4

I just received an error email from my home web-server (It's a low traffic site, and since it's running a Django application I've written myself getting an email on errors helps me find bugs).

Subject: [Django] ERROR (EXTERNAL IP): Invalid HTTP_HOST header: '203.7.2.230 deimos-legion.net'. The domain name provided is not valid according to RFC 1034/1035.

Invalid HTTP_HOST header: '203.7.2.230 deimos-legion.net'. The domain name provided is not valid according to RFC 1034/1035.

The requested URL was /?author=1 (The / page is a simple news page, and doesn't use query parameters, so this couldn't have originated from a link on the page).

The rest of the request specifics are provided below. Anyone have any idea what this request was trying to do / what vulnerability it might have been trying to exploit?

GET:<QueryDict: {u'author': [u'1']}>,
POST:<QueryDict: {}>,
COOKIES:{},
META:{'CONTENT_LENGTH': '',
'CONTENT_TYPE': '',
'DOCUMENT_ROOT': '/var/www',
'HTTP_ACCEPT_ENCODING': 'identity',
'HTTP_CONNECTION': 'close',
'HTTP_HOST': '203.7.2.230 deimos-legion.net',
'HTTP_USER_AGENT': 'Mozilla/5.0 (Windows NT 6.1; rv:5.0) Gecko/20100101 Firefox/5.0',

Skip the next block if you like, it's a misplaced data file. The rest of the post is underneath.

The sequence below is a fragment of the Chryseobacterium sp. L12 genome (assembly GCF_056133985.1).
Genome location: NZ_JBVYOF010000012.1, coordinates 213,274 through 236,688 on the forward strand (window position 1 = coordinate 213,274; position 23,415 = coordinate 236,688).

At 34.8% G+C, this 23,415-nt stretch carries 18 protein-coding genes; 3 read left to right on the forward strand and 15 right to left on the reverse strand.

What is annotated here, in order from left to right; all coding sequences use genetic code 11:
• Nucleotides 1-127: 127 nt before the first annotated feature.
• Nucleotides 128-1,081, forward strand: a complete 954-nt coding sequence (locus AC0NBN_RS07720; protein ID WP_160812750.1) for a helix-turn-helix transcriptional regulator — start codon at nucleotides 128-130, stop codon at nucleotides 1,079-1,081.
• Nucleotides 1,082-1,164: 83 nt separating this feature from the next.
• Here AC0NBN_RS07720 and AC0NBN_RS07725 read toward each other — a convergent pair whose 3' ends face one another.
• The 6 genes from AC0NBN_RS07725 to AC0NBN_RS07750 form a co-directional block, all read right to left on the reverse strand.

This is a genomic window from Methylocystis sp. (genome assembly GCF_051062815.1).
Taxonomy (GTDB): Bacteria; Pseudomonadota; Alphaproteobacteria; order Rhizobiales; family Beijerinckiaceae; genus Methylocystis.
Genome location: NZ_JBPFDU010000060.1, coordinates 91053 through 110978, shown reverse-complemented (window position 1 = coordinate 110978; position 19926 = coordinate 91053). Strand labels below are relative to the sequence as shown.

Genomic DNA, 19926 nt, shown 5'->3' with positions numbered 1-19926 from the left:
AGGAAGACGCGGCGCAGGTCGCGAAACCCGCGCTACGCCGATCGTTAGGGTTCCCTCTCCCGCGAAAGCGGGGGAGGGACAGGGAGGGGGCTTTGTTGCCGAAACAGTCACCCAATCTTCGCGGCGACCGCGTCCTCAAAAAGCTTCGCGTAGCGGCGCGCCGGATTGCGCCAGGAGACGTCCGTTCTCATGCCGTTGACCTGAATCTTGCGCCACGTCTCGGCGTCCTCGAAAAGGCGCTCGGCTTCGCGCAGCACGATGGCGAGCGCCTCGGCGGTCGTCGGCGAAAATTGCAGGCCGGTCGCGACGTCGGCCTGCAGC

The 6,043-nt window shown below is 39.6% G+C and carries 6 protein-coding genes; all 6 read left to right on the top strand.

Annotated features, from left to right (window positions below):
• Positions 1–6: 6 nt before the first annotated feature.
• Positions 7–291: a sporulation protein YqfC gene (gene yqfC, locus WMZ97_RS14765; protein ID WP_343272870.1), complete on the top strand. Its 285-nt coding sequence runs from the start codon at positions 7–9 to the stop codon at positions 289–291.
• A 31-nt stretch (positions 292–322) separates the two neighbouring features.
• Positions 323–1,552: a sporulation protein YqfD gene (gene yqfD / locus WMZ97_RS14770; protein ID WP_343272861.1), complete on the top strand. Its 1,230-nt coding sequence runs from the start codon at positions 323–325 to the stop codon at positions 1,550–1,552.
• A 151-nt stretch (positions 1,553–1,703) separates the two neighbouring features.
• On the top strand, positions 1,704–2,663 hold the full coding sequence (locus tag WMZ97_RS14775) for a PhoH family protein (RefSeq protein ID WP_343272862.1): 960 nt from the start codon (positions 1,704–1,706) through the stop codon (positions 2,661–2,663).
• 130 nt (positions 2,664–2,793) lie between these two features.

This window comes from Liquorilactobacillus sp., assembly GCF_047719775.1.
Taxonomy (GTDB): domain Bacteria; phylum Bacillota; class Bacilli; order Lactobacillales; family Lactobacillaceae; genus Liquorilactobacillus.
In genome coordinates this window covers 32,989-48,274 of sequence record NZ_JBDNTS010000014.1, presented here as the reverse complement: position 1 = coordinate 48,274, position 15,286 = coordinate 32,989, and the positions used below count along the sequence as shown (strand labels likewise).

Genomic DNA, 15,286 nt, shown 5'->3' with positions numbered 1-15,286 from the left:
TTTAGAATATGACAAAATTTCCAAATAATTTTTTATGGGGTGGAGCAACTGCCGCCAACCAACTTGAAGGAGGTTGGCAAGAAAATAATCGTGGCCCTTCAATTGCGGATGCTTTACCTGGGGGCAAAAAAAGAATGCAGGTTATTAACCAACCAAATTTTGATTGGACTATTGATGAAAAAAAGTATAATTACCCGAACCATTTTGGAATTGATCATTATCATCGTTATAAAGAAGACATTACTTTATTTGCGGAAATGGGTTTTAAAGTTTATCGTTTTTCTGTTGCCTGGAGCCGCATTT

'PATH_INFO': u'/',
'QUERY_STRING': 'author=1',
'REMOTE_ADDR': '89.248.174.49',
'REMOTE_PORT': '21642',
'REQUEST_METHOD': 'GET',
'REQUEST_URI': '/?author=1',
u'SCRIPT_NAME': u'',
'SERVER_NAME': 'solaris.deimos-legion.net',
'SERVER_PORT': '80',
'SERVER_PROTOCOL': 'HTTP/1.1',

(I suppose the presence of SCRIPT_NAME suggests this is an attempted PHP exploit - I don't think Django uses that value.)

0
5

It looks a little like shared cache poisoning attack that leverages HTTP Response Splitting.

This attack works by sending two HTTP Host headers: evil.com and yourhost.com, and exploiting a mismatch in how different subsystems deal with multiple headers.

For example, the Varnish cache would treat the first Host header as true, whereas the nginx web server would use the last one.

I'm guessing you use Apache, which concatenates the Host headers.

A standardization was established in RFC7230 that purports to protect against these attacks:

A server MUST respond with a 400 (Bad Request) status code to any HTTP/1.1 request message that lacks a Host header field and to any request message that contains more than one Host header field or a Host header field with an invalid field-value.

SCRIPT_NAME does not indicate a PHP exploit, it's likely just the initial portion of the application's path in your WSGI.

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